The clock is ticking and costs are seen rising for Reliance Communications Ltd as it struggles to reduce a $7 billion mountain of debt ahead of a major bond redemption next year.
Shares in India’s No. 2 mobile carrier, controlled by Anil Ambani , who ranked 36th on last year’s Forbes global rich list, dropped to a record low this week leaving the company valued at $4.3 billion.
Six straight quarters of falling profits as a tough telecoms market squeezes margins and failed attempts to raise cash are eroding investor confidence in the company, which faces tests with $1.2 billion in convertible debt falling due.
“The competitive landscape for telecoms firms in India is very tough and that’s a problem for Reliance as well,” said Lars Hemmingsen, a Copenhagen-based portfolio manager at Nordea Intia, which manages $260 million worth of Indian shares.
“What makes the matter worse for them is huge debt on the balance sheet and weak cash flow. You also have these negative news headlines hitting investor confidence in the firm,” said Hemmingsen, who does not hold Reliance Communications shares.
In February, Ambani became the highest-profile executive to be questioned by federal police investigating a telecoms fraud that state auditors say cost the government $39 billion in lost revenues.
No executives from Reliance Communications have been charged and the company has denied any wrongdoing.
Last year, Reliance Communications attempted to sell a 26 percent stake in itself to pare debt. But it found no takers.
A plan to float its tower unit in an initial public offering also failed to take off and a deal to merge its tower arm with a rival collapsed.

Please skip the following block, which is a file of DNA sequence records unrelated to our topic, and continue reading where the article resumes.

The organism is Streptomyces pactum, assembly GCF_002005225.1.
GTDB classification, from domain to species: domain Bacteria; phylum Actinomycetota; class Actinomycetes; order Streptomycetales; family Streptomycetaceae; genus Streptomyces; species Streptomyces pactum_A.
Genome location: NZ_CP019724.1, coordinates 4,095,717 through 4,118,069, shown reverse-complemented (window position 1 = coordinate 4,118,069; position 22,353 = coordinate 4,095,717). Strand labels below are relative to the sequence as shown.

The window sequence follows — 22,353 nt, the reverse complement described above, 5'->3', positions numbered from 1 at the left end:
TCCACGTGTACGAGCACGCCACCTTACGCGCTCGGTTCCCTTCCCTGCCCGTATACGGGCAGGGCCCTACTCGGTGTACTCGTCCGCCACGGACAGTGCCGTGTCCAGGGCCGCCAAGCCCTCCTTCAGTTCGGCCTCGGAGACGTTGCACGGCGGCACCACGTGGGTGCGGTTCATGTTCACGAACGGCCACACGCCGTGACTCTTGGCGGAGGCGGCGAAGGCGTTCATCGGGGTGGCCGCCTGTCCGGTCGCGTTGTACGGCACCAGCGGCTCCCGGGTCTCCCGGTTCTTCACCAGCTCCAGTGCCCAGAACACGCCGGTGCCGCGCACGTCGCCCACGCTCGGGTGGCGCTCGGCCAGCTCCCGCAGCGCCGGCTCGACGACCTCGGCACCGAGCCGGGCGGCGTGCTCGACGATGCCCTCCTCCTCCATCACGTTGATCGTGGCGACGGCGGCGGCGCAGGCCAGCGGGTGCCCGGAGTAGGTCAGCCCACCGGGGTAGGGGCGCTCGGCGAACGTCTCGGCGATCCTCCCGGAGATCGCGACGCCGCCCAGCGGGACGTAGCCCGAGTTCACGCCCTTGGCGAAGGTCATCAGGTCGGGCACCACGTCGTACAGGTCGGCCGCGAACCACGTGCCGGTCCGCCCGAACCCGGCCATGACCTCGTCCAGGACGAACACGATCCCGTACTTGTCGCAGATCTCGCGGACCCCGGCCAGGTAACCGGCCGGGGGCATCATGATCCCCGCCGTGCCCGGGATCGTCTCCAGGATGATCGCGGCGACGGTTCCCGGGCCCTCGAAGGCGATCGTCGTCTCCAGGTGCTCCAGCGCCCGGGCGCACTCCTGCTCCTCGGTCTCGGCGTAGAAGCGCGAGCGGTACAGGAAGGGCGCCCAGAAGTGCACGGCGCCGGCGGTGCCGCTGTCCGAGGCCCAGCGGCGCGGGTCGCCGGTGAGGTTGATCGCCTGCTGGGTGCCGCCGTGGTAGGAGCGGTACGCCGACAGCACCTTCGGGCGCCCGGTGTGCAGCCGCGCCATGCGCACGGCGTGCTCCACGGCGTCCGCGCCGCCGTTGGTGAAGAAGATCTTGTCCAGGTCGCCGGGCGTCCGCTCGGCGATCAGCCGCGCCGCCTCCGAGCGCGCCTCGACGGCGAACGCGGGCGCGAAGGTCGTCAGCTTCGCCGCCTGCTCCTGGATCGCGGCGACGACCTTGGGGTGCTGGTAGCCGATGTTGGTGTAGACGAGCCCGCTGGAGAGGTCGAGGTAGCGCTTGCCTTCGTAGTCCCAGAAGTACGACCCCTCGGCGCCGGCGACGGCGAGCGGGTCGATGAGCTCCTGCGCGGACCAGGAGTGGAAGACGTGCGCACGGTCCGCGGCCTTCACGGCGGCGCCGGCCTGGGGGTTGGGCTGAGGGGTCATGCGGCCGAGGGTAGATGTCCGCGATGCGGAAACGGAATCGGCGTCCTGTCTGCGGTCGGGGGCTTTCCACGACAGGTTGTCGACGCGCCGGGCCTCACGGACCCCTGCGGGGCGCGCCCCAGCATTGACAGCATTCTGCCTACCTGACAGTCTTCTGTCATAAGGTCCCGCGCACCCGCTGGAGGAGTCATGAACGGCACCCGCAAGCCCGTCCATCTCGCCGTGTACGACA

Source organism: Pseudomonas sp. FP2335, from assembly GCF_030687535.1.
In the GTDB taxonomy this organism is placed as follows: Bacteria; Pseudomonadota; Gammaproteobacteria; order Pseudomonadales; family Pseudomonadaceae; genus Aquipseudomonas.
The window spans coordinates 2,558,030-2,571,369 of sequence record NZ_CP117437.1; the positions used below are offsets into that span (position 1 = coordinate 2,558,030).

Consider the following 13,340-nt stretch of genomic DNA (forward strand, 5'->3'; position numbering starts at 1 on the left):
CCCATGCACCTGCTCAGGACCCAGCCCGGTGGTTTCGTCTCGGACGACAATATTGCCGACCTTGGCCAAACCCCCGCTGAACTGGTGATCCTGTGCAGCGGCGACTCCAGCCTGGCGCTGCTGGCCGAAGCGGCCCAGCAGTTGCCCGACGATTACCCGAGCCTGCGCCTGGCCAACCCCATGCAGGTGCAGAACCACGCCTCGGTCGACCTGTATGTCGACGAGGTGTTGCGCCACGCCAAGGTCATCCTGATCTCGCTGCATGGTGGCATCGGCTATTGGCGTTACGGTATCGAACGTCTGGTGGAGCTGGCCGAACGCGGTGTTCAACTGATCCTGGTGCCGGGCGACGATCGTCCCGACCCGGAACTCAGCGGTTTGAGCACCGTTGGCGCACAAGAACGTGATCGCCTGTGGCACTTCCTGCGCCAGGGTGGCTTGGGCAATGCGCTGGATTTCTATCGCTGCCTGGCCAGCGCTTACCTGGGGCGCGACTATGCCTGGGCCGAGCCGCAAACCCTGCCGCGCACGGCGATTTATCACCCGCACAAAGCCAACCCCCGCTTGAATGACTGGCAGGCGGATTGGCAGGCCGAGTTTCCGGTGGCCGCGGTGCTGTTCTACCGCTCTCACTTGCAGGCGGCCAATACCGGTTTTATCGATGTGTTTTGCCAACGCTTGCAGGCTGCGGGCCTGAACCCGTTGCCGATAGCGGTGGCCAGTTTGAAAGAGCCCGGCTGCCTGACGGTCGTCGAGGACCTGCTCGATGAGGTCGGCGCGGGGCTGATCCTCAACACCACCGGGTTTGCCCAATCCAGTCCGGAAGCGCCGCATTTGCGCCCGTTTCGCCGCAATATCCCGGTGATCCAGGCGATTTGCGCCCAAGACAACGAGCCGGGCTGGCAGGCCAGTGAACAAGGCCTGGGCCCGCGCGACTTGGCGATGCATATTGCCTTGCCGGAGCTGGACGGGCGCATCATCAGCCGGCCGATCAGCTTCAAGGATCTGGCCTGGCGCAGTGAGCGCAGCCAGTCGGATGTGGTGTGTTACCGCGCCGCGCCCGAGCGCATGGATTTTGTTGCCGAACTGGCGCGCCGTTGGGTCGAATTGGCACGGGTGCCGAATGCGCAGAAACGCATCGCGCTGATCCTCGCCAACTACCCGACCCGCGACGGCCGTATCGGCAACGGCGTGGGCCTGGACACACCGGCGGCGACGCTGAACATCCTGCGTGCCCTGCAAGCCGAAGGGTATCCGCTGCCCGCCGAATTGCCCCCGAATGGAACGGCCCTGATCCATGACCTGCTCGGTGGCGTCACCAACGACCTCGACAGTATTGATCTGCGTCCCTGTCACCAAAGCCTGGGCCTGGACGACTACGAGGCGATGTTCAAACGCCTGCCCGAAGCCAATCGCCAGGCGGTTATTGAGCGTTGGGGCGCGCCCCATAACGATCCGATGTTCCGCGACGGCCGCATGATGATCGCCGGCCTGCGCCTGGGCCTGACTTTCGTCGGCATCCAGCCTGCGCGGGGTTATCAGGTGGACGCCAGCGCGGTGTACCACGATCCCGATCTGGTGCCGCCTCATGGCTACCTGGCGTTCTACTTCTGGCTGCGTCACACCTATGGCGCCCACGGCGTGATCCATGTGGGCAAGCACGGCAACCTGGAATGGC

Reliance Communications is battling a fast-growing but ferociously competitive Indian cellular market in which call charges have fallen and operational costs have risen, triggering declines in margins, while regulatory worries have also increased.
The shares have fallen about 35 percent this year, making them the eighth worst performer globally among large capitalised firms.
On Feb 9 alone, shares in six companies of Reliance ADA, Ambani’s conglomerate, dropped suddenly to wipe $2.5 billion off its market value. The billionaire blamed “baseless and motivated rumours” for the drop.
The cost of insuring against debt default in Reliance Communications through credit default swaps (CDS) has risen 90 basis points this year to 525 basis points.
That’s an insurance premium of $525,000 for every $10 million of debt and has risen as markets focused on about $1.2 billion of convertible bonds in Reliance Communications that will mature by March 2012.
“If you look globally, the appetite for new issues is pretty low and this company has so many problems. I think the terms of refinancing would be stiff because the company’s cash flow continues to be very weak,” said Thorsten Vetter, a portfolio manager at Flossbach & Von Storch in Cologne, Germany, who last year sold Reliance Communications bonds maturing in 2012.
Two convertible bonds are due over the next 12 months but investors are unlikely to convert their holdings into equity following the fall in the share price to 93 rupees.